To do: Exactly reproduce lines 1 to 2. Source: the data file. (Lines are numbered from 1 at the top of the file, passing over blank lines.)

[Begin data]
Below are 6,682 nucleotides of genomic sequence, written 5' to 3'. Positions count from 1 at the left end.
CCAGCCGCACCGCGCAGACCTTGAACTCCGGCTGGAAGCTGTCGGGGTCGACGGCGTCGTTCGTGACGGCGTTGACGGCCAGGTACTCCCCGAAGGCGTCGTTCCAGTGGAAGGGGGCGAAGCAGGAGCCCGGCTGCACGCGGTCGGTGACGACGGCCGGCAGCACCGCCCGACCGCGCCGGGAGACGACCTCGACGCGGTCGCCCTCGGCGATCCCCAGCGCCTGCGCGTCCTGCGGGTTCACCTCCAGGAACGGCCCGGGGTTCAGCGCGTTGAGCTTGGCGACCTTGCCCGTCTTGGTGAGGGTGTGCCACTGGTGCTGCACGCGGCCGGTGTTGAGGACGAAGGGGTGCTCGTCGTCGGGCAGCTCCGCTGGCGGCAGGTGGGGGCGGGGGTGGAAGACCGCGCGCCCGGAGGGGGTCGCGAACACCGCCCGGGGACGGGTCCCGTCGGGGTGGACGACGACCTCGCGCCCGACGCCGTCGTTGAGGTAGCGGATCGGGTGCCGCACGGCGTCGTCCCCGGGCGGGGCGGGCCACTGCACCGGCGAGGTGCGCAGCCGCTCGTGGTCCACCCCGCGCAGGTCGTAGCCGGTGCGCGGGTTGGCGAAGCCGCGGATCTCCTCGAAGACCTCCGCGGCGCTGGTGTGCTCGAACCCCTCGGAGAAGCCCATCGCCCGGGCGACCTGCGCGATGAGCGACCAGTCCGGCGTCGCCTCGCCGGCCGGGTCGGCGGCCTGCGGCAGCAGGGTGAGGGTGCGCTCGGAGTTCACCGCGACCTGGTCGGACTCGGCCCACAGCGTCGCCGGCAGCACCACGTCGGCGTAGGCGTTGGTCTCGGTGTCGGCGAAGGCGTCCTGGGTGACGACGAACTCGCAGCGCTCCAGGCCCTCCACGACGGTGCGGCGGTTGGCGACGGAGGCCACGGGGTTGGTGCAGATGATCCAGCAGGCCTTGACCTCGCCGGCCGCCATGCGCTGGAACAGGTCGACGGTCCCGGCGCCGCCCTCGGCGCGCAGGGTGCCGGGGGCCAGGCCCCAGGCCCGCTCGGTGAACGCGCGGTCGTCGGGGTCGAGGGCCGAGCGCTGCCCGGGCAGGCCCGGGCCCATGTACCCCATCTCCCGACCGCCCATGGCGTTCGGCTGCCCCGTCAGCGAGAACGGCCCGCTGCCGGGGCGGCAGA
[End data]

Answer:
Below are 6,682 nucleotides of genomic sequence, written 5' to 3'. Positions count from 1 at the left end.
CCAGCCGCACCGCGCAGACCTTGAACTCCGGCTGGAAGCTGTCGGGGTCGACGGCGTCGTTCGTGACGGCGTTGACGGCCAGGTACTCCCCGAAGGCGTCGTTCCAGTGGAAGGGGGCGAAGCAGGAGCCCGGCTGCACGCGGTCGGTGACGACGGCCGGCAGCACCGCCCGACCGCGCCGGGAGACGACCTCGACGCGGTCGCCCTCGGCGATCCCCAGCGCCTGCGCGTCCTGCGGGTTCACCTCCAGGAACGGCCCGGGGTTCAGCGCGTTGAGCTTGGCGACCTTGCCCGTCTTGGTGAGGGTGTGCCACTGGTGCTGCACGCGGCCGGTGTTGAGGACGAAGGGGTGCTCGTCGTCGGGCAGCTCCGCTGGCGGCAGGTGGGGGCGGGGGTGGAAGACCGCGCGCCCGGAGGGGGTCGCGAACACCGCCCGGGGACGGGTCCCGTCGGGGTGGACGACGACCTCGCGCCCGACGCCGTCGTTGAGGTAGCGGATCGGGTGCCGCACGGCGTCGTCCCCGGGCGGGGCGGGCCACTGCACCGGCGAGGTGCGCAGCCGCTCGTGGTCCACCCCGCGCAGGTCGTAGCCGGTGCGCGGGTTGGCGAAGCCGCGGATCTCCTCGAAGACCTCCGCGGCGCTGGTGTGCTCGAACCCCTCGGAGAAGCCCATCGCCCGGGCGACCTGCGCGATGAGCGACCAGTCCGGCGTCGCCTCGCCGGCCGGGTCGGCGGCCTGCGGCAGCAGGGTGAGGGTGCGCTCGGAGTTCACCGCGACCTGGTCGGACTCGGCCCACAGCGTCGCCGGCAGCACCACGTCGGCGTAGGCGTTGGTCTCGGTGTCGGCGAAGGCGTCCTGGGTGACGACGAACTCGCAGCGCTCCAGGCCCTCCACGACGGTGCGGCGGTTGGCGACGGAGGCCACGGGGTTGGTGCAGATGATCCAGCAGGCCTTGACCTCGCCGGCCGCCATGCGCTGGAACAGGTCGACGGTCCCGGCGCCGCCCTCGGCGCGCAGGGTGCCGGGGGCCAGGCCCCAGGCCCGCTCGGTGAACGCGCGGTCGTCGGGGTCGAGGGCCGAGCGCTGCCCGGGCAGGCCCGGGCCCATGTACCCCATCTCCCGACCGCCCATGGCGTTCGGCTGCCCCGTCAGCGAGAACGGCCCGCTGCCGGGGCGGCAGA